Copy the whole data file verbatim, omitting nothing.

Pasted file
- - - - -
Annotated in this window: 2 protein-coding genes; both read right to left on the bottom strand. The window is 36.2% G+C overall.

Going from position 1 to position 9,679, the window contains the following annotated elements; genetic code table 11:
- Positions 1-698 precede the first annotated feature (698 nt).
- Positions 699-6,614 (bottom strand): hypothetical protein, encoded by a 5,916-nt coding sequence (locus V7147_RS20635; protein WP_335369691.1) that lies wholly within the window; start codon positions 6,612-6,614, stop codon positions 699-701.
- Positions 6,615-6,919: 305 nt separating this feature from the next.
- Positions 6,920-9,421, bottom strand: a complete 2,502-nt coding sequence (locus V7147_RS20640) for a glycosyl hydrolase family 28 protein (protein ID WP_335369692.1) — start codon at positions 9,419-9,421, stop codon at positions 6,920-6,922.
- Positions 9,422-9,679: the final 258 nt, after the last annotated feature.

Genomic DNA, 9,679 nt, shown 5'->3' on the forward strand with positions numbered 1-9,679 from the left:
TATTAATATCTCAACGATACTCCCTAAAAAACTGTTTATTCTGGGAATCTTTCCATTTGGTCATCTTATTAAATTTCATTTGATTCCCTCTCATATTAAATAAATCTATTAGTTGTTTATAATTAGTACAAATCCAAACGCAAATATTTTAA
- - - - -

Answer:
Annotated in this window: 2 protein-coding genes; both read right to left on the bottom strand. The window is 36.2% G+C overall.

Going from position 1 to position 9,679, the window contains the following annotated elements; genetic code table 11:
- Positions 1-698 precede the first annotated feature (698 nt).
- Positions 699-6,614 (bottom strand): hypothetical protein, encoded by a 5,916-nt coding sequence (locus V7147_RS20635; protein WP_335369691.1) that lies wholly within the window; start codon positions 6,612-6,614, stop codon positions 699-701.
- Positions 6,615-6,919: 305 nt separating this feature from the next.
- Positions 6,920-9,421, bottom strand: a complete 2,502-nt coding sequence (locus V7147_RS20640) for a glycosyl hydrolase family 28 protein (protein ID WP_335369692.1) — start codon at positions 9,419-9,421, stop codon at positions 6,920-6,922.
- Positions 9,422-9,679: the final 258 nt, after the last annotated feature.

Genomic DNA, 9,679 nt, shown 5'->3' on the forward strand with positions numbered 1-9,679 from the left:
TATTAATATCTCAACGATACTCCCTAAAAAACTGTTTATTCTGGGAATCTTTCCATTTGGTCATCTTATTAAATTTCATTTGATTCCCTCTCATATTAAATAAATCTATTAGTTGTTTATAATTAGTACAAATCCAAACGCAAATATTTTAA